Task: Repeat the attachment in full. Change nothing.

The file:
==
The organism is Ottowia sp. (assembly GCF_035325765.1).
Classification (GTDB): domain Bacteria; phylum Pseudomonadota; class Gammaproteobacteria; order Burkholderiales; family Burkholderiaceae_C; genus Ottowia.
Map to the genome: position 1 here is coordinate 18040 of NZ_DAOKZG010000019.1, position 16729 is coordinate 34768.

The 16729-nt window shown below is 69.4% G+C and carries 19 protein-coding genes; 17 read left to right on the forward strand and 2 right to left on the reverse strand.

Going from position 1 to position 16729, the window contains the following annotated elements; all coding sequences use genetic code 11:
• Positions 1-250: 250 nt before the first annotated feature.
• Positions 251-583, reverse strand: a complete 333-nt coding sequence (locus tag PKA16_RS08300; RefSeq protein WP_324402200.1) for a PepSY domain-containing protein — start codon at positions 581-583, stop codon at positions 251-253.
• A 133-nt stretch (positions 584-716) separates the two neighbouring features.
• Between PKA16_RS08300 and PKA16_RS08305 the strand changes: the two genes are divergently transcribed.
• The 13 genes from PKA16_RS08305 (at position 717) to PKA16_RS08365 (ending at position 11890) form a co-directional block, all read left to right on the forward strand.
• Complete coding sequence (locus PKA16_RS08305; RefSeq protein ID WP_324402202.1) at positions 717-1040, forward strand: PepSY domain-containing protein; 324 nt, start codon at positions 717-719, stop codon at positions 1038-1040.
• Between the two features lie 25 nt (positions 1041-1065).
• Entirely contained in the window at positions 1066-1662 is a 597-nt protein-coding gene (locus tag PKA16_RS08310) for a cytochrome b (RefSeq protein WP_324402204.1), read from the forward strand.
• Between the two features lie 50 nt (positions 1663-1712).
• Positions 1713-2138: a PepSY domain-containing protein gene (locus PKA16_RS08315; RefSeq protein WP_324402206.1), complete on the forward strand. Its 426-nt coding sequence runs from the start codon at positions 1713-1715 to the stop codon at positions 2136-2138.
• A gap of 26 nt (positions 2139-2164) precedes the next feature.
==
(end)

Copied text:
The organism is Ottowia sp. (assembly GCF_035325765.1).
Classification (GTDB): domain Bacteria; phylum Pseudomonadota; class Gammaproteobacteria; order Burkholderiales; family Burkholderiaceae_C; genus Ottowia.
Map to the genome: position 1 here is coordinate 18040 of NZ_DAOKZG010000019.1, position 16729 is coordinate 34768.

The 16729-nt window shown below is 69.4% G+C and carries 19 protein-coding genes; 17 read left to right on the forward strand and 2 right to left on the reverse strand.

Going from position 1 to position 16729, the window contains the following annotated elements; all coding sequences use genetic code 11:
• Positions 1-250: 250 nt before the first annotated feature.
• Positions 251-583, reverse strand: a complete 333-nt coding sequence (locus tag PKA16_RS08300; RefSeq protein WP_324402200.1) for a PepSY domain-containing protein — start codon at positions 581-583, stop codon at positions 251-253.
• A 133-nt stretch (positions 584-716) separates the two neighbouring features.
• Between PKA16_RS08300 and PKA16_RS08305 the strand changes: the two genes are divergently transcribed.
• The 13 genes from PKA16_RS08305 (at position 717) to PKA16_RS08365 (ending at position 11890) form a co-directional block, all read left to right on the forward strand.
• Complete coding sequence (locus PKA16_RS08305; RefSeq protein ID WP_324402202.1) at positions 717-1040, forward strand: PepSY domain-containing protein; 324 nt, start codon at positions 717-719, stop codon at positions 1038-1040.
• Between the two features lie 25 nt (positions 1041-1065).
• Entirely contained in the window at positions 1066-1662 is a 597-nt protein-coding gene (locus tag PKA16_RS08310) for a cytochrome b (RefSeq protein WP_324402204.1), read from the forward strand.
• Between the two features lie 50 nt (positions 1663-1712).
• Positions 1713-2138: a PepSY domain-containing protein gene (locus PKA16_RS08315; RefSeq protein WP_324402206.1), complete on the forward strand. Its 426-nt coding sequence runs from the start codon at positions 1713-1715 to the stop codon at positions 2136-2138.
• A gap of 26 nt (positions 2139-2164) precedes the next feature.